Tuesday, September 29, 2009

Building An Even Better Lightbulb

Compact fluorescent light bulbs (CFLs), though far more energy efficient than their incandescent, have their critics. The lighting quality tends to be less intense and cool. They also contain trace amounts of mercury, posing health-related breakage and disposal concerns.

The L Prize is the first government-sponsored technology competition designed to spur lighting manufacturers to develop high-quality, high-efficiency solid-state lighting products to replace the common light bulb. Among the requirements is that the bulb must last more than 25,000 hours -— about 25 times longer than a standard light bulb.

The competition will substantially accelerate America's shift from inefficient, dated lighting products to innovative, high-performance products. Just as Thomas Edison transformed illumination over a century ago, the L Prize will drive innovation and market adoption.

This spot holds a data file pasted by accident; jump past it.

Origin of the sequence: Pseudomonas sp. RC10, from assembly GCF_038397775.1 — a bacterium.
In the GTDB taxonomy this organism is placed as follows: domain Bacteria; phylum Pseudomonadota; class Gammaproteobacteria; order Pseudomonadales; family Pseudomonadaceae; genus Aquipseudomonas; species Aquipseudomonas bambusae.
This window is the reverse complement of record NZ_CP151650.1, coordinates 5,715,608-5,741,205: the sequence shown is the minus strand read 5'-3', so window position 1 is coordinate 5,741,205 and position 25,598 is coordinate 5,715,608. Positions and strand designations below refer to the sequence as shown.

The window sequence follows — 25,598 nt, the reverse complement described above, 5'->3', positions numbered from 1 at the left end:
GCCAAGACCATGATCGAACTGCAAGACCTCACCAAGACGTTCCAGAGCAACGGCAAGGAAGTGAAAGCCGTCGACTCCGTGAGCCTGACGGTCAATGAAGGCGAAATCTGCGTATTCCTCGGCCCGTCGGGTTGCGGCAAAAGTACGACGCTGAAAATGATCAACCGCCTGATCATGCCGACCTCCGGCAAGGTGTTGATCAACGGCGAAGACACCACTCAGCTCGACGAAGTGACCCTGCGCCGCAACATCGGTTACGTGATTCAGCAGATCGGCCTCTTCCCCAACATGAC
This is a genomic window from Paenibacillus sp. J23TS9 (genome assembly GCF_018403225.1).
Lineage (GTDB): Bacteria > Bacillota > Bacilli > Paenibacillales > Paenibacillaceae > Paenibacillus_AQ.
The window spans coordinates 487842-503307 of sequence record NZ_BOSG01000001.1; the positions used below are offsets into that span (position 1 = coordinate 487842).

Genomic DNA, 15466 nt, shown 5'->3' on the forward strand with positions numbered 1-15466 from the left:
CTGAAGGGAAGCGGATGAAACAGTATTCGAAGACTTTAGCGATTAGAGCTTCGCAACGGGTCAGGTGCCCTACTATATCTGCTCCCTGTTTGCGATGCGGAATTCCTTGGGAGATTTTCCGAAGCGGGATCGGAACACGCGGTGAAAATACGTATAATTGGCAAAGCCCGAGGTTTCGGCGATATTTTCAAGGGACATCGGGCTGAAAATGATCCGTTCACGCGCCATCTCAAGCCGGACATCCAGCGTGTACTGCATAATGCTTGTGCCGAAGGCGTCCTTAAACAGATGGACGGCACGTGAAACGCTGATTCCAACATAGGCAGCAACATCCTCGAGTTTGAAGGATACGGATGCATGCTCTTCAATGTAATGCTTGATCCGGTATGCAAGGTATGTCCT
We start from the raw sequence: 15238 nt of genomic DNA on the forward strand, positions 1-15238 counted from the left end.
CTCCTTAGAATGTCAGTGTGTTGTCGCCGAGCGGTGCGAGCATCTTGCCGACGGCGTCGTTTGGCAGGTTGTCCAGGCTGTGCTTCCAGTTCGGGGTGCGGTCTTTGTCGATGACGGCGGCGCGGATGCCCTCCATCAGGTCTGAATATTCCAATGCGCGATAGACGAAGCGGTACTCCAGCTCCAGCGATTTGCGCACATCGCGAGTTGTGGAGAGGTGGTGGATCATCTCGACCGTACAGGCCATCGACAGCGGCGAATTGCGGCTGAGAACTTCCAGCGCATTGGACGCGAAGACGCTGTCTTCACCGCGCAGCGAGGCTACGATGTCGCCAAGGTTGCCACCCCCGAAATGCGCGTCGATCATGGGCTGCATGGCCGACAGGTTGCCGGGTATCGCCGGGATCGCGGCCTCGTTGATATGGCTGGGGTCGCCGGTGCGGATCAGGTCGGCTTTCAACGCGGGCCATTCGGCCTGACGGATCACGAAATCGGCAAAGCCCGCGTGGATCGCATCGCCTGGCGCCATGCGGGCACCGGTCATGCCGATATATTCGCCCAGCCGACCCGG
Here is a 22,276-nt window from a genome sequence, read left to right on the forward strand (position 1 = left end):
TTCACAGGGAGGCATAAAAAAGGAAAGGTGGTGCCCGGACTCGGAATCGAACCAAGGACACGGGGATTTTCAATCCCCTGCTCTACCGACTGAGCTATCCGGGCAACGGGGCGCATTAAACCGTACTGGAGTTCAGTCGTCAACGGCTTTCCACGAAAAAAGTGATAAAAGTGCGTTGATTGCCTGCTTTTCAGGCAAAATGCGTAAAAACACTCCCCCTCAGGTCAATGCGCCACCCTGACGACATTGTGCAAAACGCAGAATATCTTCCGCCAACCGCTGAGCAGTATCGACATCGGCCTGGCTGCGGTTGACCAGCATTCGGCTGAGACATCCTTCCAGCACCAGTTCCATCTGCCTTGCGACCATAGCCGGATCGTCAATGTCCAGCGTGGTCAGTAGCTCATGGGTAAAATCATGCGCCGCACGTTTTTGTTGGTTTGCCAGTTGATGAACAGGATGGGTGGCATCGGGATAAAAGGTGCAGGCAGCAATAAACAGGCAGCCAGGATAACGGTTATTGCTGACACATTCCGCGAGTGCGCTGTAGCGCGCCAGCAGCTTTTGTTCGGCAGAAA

The Department of Energy has announced that Philips Electronics has submitted the first entry in the L Prize competition. "The race is on," said DOE Solid-State Lighting Program Manager Jim Brodrick. "Philips is the first to submit a formal L Prize entry, demonstrating their leadership and corporate commitment to energy conservation in lighting. Philips' entry into the competition is a clear signal that massive energy savings from solid-state lighting are within our grasp. The field is wide-open, and we hope to see more entries from both large and small manufacturers."

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